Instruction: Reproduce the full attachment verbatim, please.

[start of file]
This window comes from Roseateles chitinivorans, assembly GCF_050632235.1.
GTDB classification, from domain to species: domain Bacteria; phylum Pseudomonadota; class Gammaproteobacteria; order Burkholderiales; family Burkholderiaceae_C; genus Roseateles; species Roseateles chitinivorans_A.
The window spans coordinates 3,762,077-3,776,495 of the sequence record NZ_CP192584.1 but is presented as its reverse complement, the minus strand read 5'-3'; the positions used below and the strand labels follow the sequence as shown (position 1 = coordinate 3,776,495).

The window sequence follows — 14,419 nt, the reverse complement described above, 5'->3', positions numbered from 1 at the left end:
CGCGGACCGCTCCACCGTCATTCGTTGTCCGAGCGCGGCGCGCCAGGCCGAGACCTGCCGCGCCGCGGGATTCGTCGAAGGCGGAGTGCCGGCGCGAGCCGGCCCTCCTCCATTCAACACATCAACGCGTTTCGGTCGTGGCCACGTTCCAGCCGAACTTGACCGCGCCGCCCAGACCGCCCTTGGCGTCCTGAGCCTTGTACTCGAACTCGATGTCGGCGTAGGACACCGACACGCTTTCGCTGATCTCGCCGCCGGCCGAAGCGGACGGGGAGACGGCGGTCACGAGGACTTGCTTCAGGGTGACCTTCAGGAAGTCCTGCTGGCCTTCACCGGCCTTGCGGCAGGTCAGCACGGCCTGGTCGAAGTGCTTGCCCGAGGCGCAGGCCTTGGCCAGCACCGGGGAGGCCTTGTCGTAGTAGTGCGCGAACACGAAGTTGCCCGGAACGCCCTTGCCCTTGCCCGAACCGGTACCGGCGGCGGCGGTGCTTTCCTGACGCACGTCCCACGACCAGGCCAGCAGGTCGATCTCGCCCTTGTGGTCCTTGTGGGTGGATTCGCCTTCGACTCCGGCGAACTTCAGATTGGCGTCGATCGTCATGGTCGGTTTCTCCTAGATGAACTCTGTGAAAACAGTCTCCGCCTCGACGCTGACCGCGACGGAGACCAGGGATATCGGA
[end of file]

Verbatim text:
This window comes from Roseateles chitinivorans, assembly GCF_050632235.1.
GTDB classification, from domain to species: domain Bacteria; phylum Pseudomonadota; class Gammaproteobacteria; order Burkholderiales; family Burkholderiaceae_C; genus Roseateles; species Roseateles chitinivorans_A.
The window spans coordinates 3,762,077-3,776,495 of the sequence record NZ_CP192584.1 but is presented as its reverse complement, the minus strand read 5'-3'; the positions used below and the strand labels follow the sequence as shown (position 1 = coordinate 3,776,495).

The window sequence follows — 14,419 nt, the reverse complement described above, 5'->3', positions numbered from 1 at the left end:
CGCGGACCGCTCCACCGTCATTCGTTGTCCGAGCGCGGCGCGCCAGGCCGAGACCTGCCGCGCCGCGGGATTCGTCGAAGGCGGAGTGCCGGCGCGAGCCGGCCCTCCTCCATTCAACACATCAACGCGTTTCGGTCGTGGCCACGTTCCAGCCGAACTTGACCGCGCCGCCCAGACCGCCCTTGGCGTCCTGAGCCTTGTACTCGAACTCGATGTCGGCGTAGGACACCGACACGCTTTCGCTGATCTCGCCGCCGGCCGAAGCGGACGGGGAGACGGCGGTCACGAGGACTTGCTTCAGGGTGACCTTCAGGAAGTCCTGCTGGCCTTCACCGGCCTTGCGGCAGGTCAGCACGGCCTGGTCGAAGTGCTTGCCCGAGGCGCAGGCCTTGGCCAGCACCGGGGAGGCCTTGTCGTAGTAGTGCGCGAACACGAAGTTGCCCGGAACGCCCTTGCCCTTGCCCGAACCGGTACCGGCGGCGGCGGTGCTTTCCTGACGCACGTCCCACGACCAGGCCAGCAGGTCGATCTCGCCCTTGTGGTCCTTGTGGGTGGATTCGCCTTCGACTCCGGCGAACTTCAGATTGGCGTCGATCGTCATGGTCGGTTTCTCCTAGATGAACTCTGTGAAAACAGTCTCCGCCTCGACGCTGACCGCGACGGAGACCAGGGATATCGGA